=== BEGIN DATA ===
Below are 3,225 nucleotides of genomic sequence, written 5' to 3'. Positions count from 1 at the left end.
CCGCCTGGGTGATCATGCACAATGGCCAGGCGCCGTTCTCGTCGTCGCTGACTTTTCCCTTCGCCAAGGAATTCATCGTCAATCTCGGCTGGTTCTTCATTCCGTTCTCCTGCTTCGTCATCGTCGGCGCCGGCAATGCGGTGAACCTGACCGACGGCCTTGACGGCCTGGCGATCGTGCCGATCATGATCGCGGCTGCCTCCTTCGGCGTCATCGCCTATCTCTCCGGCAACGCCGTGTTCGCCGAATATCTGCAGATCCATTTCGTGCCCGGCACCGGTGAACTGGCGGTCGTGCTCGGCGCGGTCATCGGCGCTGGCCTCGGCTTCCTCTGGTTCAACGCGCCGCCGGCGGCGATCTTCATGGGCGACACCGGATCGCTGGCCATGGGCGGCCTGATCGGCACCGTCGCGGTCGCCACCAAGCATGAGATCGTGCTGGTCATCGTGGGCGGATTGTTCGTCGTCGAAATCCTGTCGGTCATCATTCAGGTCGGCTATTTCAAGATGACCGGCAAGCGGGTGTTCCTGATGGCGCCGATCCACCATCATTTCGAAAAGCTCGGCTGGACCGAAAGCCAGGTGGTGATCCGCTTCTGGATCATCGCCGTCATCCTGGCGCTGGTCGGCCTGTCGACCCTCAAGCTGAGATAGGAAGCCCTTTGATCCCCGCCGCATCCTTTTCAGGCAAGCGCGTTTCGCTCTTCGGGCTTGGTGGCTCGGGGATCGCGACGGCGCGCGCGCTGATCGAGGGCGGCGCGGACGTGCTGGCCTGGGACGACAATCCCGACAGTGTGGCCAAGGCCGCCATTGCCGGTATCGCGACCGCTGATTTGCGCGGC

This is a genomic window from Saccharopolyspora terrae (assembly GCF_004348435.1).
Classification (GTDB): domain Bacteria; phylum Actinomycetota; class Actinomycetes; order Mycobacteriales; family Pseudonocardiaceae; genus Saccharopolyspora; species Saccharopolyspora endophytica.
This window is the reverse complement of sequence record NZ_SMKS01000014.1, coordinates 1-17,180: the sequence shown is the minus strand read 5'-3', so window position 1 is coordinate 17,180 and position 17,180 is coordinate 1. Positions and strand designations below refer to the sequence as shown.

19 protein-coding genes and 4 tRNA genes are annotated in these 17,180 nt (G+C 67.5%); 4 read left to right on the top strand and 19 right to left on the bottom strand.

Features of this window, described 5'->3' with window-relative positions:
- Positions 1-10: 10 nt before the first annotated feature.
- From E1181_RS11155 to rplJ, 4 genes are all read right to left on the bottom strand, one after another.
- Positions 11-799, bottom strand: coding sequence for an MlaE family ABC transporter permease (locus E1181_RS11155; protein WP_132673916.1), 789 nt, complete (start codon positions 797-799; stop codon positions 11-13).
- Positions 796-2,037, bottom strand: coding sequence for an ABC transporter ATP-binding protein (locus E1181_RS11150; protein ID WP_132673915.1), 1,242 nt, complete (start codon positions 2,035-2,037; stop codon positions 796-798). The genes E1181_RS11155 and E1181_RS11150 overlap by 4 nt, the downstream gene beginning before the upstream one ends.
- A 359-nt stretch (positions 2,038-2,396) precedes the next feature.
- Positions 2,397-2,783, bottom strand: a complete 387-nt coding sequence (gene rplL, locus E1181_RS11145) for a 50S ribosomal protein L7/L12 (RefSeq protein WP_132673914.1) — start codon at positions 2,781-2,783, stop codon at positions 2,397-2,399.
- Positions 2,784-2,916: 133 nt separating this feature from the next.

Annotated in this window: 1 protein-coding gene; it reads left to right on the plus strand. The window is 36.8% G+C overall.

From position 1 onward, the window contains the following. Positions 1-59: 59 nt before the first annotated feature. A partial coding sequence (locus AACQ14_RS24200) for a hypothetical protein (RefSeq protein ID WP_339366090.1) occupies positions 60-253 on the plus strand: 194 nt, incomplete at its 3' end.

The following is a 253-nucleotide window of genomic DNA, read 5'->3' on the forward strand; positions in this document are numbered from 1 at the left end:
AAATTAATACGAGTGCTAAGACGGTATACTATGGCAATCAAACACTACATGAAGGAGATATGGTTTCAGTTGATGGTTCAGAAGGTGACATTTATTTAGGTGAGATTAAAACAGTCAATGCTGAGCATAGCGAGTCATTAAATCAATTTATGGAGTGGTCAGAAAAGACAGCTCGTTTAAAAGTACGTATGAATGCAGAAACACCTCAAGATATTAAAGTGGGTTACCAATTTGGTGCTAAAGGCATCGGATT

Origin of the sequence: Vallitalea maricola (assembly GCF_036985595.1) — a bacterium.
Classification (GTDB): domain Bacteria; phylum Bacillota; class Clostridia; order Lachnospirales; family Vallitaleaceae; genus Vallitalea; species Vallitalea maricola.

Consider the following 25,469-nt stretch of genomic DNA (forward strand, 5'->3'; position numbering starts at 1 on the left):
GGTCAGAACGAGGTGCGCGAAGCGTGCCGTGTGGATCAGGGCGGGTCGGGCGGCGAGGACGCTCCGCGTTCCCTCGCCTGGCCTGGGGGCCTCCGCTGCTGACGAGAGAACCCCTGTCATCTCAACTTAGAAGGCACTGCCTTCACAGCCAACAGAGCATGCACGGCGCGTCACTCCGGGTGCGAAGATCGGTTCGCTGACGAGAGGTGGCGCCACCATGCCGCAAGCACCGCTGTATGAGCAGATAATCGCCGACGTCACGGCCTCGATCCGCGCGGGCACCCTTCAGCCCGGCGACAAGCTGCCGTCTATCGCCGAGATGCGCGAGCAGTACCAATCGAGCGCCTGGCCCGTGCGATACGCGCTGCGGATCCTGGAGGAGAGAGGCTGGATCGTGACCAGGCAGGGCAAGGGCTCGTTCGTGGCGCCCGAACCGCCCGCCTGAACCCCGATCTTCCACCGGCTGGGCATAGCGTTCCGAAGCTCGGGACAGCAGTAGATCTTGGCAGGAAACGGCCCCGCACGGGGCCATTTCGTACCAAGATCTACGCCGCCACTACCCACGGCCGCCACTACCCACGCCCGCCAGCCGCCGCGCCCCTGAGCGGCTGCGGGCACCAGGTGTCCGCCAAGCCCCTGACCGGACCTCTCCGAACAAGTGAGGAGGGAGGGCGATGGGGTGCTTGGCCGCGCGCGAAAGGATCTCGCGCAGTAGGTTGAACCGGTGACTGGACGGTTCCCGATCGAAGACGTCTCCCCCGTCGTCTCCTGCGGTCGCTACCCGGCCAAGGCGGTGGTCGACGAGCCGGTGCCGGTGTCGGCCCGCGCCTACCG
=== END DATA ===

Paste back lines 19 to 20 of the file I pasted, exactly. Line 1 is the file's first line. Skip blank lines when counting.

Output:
Origin of the sequence: Vallitalea maricola (assembly GCF_036985595.1) — a bacterium.
Classification (GTDB): domain Bacteria; phylum Bacillota; class Clostridia; order Lachnospirales; family Vallitaleaceae; genus Vallitalea; species Vallitalea maricola.